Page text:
Our adventures are just beginning and I can't wait to see where the next year takes us. Happy birthday, little Rye. I love you more than songs can say.

Monday, March 5, 2018

Training Mantras To Keep Training Positive and Fun

Barley and I have been training long enough that we've had a lot of positive outcomes, but we've had our fair share of struggles, too. Sometimes we need a training manta to help us get through those hard times. For the March Positive Pet Training Blog Hop, we're reflecting on training mantras: what's the one thing you repeat to yourself over and over when you're training to pump yourself up or keep yourself going?

My training mantra changes depending on which pet I'm working with. Most of the time, it seems like Barley can read my mind--in reality, we've just been working together long enough that I can anticipate her movements and reactions and she can read my body signals before I even have a chance to give verbal cues. On those rare occasions when things fall apart, I go back to one of the earliest mantras we embraced.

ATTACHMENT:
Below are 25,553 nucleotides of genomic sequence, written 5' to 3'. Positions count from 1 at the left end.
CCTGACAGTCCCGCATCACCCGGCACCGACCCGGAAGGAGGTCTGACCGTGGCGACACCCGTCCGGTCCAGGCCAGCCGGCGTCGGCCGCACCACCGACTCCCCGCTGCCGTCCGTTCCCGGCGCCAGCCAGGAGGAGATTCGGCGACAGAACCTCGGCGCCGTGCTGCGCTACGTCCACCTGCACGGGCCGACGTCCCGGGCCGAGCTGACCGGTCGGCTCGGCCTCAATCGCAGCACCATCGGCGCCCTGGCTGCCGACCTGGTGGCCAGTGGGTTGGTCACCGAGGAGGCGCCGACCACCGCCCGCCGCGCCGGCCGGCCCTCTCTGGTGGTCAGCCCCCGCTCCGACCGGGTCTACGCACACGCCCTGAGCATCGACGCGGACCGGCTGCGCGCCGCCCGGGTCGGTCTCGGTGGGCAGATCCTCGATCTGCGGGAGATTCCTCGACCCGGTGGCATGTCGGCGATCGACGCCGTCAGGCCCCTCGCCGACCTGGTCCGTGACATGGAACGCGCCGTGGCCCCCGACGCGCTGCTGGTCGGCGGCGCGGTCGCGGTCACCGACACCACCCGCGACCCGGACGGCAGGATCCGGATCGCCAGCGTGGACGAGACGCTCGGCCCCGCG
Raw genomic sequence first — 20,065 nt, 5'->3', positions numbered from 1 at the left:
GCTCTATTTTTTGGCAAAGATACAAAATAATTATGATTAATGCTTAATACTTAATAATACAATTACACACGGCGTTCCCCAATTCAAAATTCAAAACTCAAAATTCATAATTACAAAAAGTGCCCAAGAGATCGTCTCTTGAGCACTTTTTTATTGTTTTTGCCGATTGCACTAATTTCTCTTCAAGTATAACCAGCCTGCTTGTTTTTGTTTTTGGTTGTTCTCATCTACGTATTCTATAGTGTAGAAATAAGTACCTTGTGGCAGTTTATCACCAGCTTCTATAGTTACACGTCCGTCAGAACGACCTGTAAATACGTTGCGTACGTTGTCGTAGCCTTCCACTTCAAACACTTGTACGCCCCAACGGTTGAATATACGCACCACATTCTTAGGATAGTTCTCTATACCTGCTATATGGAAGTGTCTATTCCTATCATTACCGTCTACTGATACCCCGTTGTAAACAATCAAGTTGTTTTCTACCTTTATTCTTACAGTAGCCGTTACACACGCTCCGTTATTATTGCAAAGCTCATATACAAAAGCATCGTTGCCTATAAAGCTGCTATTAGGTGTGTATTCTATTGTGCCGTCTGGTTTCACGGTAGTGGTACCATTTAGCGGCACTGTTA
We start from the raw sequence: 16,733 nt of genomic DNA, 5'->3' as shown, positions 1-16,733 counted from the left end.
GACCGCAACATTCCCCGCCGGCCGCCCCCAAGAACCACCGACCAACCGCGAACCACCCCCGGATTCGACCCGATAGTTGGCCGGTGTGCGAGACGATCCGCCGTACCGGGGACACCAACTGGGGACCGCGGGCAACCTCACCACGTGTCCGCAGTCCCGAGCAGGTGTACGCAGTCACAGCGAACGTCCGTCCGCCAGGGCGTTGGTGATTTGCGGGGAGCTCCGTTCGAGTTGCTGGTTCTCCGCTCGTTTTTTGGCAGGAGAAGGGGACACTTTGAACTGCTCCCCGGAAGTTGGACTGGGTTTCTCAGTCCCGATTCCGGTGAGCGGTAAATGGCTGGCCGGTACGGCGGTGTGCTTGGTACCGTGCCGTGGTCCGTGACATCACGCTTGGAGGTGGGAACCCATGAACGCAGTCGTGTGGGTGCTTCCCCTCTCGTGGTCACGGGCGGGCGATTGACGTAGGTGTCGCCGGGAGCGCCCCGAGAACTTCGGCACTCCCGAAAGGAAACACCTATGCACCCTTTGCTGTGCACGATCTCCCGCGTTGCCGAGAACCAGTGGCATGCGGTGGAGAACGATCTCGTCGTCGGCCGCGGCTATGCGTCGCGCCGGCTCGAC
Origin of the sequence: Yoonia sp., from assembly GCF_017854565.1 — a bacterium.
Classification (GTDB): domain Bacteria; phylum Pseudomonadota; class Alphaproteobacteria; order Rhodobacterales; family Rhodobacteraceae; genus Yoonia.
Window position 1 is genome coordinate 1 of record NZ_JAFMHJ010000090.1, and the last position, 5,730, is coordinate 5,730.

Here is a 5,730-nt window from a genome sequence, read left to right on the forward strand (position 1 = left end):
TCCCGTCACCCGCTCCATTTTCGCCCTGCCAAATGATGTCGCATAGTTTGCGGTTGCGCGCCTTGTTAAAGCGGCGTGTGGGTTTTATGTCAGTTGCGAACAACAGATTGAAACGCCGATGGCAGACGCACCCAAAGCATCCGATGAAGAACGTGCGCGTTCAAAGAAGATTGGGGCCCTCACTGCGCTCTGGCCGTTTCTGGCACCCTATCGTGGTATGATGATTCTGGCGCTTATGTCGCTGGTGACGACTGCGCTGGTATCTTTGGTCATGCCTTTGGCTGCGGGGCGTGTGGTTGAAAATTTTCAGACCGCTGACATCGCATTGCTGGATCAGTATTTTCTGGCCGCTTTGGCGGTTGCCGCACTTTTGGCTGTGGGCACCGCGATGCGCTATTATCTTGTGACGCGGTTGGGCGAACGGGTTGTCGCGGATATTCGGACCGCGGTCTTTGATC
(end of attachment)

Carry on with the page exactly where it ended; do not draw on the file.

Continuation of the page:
Failure is Ok.
I've told the story about a moment early in our training career when our trainer stopped me in the middle of our turn and said, "In agility, you'll fail more times than you'll succeed" many times before. Moments before that, Barley had decided she'd rather make up her own course--which involved jumping on a cart used to move sandbags and skateboarding across the room. We'd been training for a while and we were struggling with focus back then. Week after week, it seemed like we weren't making progress and I was starting to get frustrated. Agility was losing its fun for me, and that was transferring to Barley. The less fun I had, the less fun she had.

When our trainer gave us permission to fail, it was like a flip switched in my brain. We didn't have to be perfect. We were training. We were learning how not to fail and sometimes that requires failure.

The longer we've trained, the more we've seen the importance of embracing failure. If you get everything right the first time, you don't really learn much. When we fail, we get an opportunity to figure out what we can do differently to avoid failing in the future.

When we're not focused on perfection, training stays fun and we actually make more progress than we do when everything comes easily.